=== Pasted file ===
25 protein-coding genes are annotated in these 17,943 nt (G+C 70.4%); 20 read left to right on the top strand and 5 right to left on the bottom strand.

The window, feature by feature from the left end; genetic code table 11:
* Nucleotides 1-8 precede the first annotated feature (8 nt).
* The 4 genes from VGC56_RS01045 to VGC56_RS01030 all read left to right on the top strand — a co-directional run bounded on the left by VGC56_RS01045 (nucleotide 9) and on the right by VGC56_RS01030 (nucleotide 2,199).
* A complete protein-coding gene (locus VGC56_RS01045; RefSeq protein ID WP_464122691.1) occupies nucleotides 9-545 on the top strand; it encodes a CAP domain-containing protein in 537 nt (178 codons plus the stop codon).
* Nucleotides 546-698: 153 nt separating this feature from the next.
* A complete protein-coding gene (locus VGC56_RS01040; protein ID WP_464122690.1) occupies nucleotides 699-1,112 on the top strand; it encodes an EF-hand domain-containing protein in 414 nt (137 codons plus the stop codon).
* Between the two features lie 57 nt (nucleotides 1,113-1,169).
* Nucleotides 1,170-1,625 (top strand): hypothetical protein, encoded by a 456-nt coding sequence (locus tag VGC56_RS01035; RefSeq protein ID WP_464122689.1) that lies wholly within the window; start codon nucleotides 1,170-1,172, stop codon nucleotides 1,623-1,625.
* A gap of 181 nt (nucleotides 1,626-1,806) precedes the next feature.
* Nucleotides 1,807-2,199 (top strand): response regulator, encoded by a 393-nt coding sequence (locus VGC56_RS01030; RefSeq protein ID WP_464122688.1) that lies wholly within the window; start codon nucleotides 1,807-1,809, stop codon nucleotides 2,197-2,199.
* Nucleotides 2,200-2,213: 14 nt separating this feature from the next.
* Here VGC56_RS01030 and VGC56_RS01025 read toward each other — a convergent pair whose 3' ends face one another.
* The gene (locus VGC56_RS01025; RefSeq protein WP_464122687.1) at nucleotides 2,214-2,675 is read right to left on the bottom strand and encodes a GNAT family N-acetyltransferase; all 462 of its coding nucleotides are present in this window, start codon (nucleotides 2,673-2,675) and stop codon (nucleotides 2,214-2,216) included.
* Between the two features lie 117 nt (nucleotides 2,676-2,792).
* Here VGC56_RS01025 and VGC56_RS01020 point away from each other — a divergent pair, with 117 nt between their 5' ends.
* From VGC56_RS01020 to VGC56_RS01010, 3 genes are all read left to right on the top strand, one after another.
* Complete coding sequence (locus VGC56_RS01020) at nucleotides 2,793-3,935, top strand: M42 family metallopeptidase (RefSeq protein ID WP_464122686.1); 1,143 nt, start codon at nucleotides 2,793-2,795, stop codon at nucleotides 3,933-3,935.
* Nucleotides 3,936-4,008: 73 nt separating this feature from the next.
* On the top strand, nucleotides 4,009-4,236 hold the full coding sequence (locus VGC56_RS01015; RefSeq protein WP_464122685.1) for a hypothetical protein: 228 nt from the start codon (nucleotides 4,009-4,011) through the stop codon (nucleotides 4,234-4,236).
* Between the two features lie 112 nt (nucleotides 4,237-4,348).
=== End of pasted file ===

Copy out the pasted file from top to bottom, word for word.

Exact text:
25 protein-coding genes are annotated in these 17,943 nt (G+C 70.4%); 20 read left to right on the top strand and 5 right to left on the bottom strand.

The window, feature by feature from the left end; genetic code table 11:
* Nucleotides 1-8 precede the first annotated feature (8 nt).
* The 4 genes from VGC56_RS01045 to VGC56_RS01030 all read left to right on the top strand — a co-directional run bounded on the left by VGC56_RS01045 (nucleotide 9) and on the right by VGC56_RS01030 (nucleotide 2,199).
* A complete protein-coding gene (locus VGC56_RS01045; RefSeq protein ID WP_464122691.1) occupies nucleotides 9-545 on the top strand; it encodes a CAP domain-containing protein in 537 nt (178 codons plus the stop codon).
* Nucleotides 546-698: 153 nt separating this feature from the next.
* A complete protein-coding gene (locus VGC56_RS01040; protein ID WP_464122690.1) occupies nucleotides 699-1,112 on the top strand; it encodes an EF-hand domain-containing protein in 414 nt (137 codons plus the stop codon).
* Between the two features lie 57 nt (nucleotides 1,113-1,169).
* Nucleotides 1,170-1,625 (top strand): hypothetical protein, encoded by a 456-nt coding sequence (locus tag VGC56_RS01035; RefSeq protein ID WP_464122689.1) that lies wholly within the window; start codon nucleotides 1,170-1,172, stop codon nucleotides 1,623-1,625.
* A gap of 181 nt (nucleotides 1,626-1,806) precedes the next feature.
* Nucleotides 1,807-2,199 (top strand): response regulator, encoded by a 393-nt coding sequence (locus VGC56_RS01030; RefSeq protein ID WP_464122688.1) that lies wholly within the window; start codon nucleotides 1,807-1,809, stop codon nucleotides 2,197-2,199.
* Nucleotides 2,200-2,213: 14 nt separating this feature from the next.
* Here VGC56_RS01030 and VGC56_RS01025 read toward each other — a convergent pair whose 3' ends face one another.
* The gene (locus VGC56_RS01025; RefSeq protein WP_464122687.1) at nucleotides 2,214-2,675 is read right to left on the bottom strand and encodes a GNAT family N-acetyltransferase; all 462 of its coding nucleotides are present in this window, start codon (nucleotides 2,673-2,675) and stop codon (nucleotides 2,214-2,216) included.
* Between the two features lie 117 nt (nucleotides 2,676-2,792).
* Here VGC56_RS01025 and VGC56_RS01020 point away from each other — a divergent pair, with 117 nt between their 5' ends.
* From VGC56_RS01020 to VGC56_RS01010, 3 genes are all read left to right on the top strand, one after another.
* Complete coding sequence (locus VGC56_RS01020) at nucleotides 2,793-3,935, top strand: M42 family metallopeptidase (RefSeq protein ID WP_464122686.1); 1,143 nt, start codon at nucleotides 2,793-2,795, stop codon at nucleotides 3,933-3,935.
* Nucleotides 3,936-4,008: 73 nt separating this feature from the next.
* On the top strand, nucleotides 4,009-4,236 hold the full coding sequence (locus VGC56_RS01015; RefSeq protein WP_464122685.1) for a hypothetical protein: 228 nt from the start codon (nucleotides 4,009-4,011) through the stop codon (nucleotides 4,234-4,236).
* Between the two features lie 112 nt (nucleotides 4,237-4,348).